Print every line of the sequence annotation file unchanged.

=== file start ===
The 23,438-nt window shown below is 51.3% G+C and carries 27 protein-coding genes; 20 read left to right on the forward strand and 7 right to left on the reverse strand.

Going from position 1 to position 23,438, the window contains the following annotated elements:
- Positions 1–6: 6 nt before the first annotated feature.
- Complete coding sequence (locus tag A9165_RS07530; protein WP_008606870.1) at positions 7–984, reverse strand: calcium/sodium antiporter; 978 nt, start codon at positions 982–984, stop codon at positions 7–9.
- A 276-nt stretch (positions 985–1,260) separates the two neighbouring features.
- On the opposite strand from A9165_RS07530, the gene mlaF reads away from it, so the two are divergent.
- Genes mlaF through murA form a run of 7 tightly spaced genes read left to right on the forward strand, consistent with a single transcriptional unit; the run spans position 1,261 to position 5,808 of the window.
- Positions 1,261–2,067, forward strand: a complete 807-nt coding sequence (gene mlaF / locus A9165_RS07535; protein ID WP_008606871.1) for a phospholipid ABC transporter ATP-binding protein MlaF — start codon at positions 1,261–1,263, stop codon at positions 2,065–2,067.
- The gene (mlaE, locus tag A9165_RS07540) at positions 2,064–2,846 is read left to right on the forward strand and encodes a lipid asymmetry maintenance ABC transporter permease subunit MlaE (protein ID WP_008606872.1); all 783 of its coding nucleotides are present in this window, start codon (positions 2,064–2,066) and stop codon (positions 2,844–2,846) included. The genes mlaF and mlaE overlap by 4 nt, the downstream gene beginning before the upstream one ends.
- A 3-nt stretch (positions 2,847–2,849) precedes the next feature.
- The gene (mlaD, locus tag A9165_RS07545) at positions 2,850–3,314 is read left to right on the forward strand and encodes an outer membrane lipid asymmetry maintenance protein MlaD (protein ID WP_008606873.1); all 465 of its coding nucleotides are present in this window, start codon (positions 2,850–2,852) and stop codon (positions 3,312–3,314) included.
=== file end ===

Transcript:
The 23,438-nt window shown below is 51.3% G+C and carries 27 protein-coding genes; 20 read left to right on the forward strand and 7 right to left on the reverse strand.

Going from position 1 to position 23,438, the window contains the following annotated elements:
- Positions 1–6: 6 nt before the first annotated feature.
- Complete coding sequence (locus tag A9165_RS07530; protein WP_008606870.1) at positions 7–984, reverse strand: calcium/sodium antiporter; 978 nt, start codon at positions 982–984, stop codon at positions 7–9.
- A 276-nt stretch (positions 985–1,260) separates the two neighbouring features.
- On the opposite strand from A9165_RS07530, the gene mlaF reads away from it, so the two are divergent.
- Genes mlaF through murA form a run of 7 tightly spaced genes read left to right on the forward strand, consistent with a single transcriptional unit; the run spans position 1,261 to position 5,808 of the window.
- Positions 1,261–2,067, forward strand: a complete 807-nt coding sequence (gene mlaF / locus A9165_RS07535; protein ID WP_008606871.1) for a phospholipid ABC transporter ATP-binding protein MlaF — start codon at positions 1,261–1,263, stop codon at positions 2,065–2,067.
- The gene (mlaE, locus tag A9165_RS07540) at positions 2,064–2,846 is read left to right on the forward strand and encodes a lipid asymmetry maintenance ABC transporter permease subunit MlaE (protein ID WP_008606872.1); all 783 of its coding nucleotides are present in this window, start codon (positions 2,064–2,066) and stop codon (positions 2,844–2,846) included. The genes mlaF and mlaE overlap by 4 nt, the downstream gene beginning before the upstream one ends.
- A 3-nt stretch (positions 2,847–2,849) precedes the next feature.
- The gene (mlaD, locus tag A9165_RS07545) at positions 2,850–3,314 is read left to right on the forward strand and encodes an outer membrane lipid asymmetry maintenance protein MlaD (protein ID WP_008606873.1); all 465 of its coding nucleotides are present in this window, start codon (positions 2,850–2,852) and stop codon (positions 3,312–3,314) included.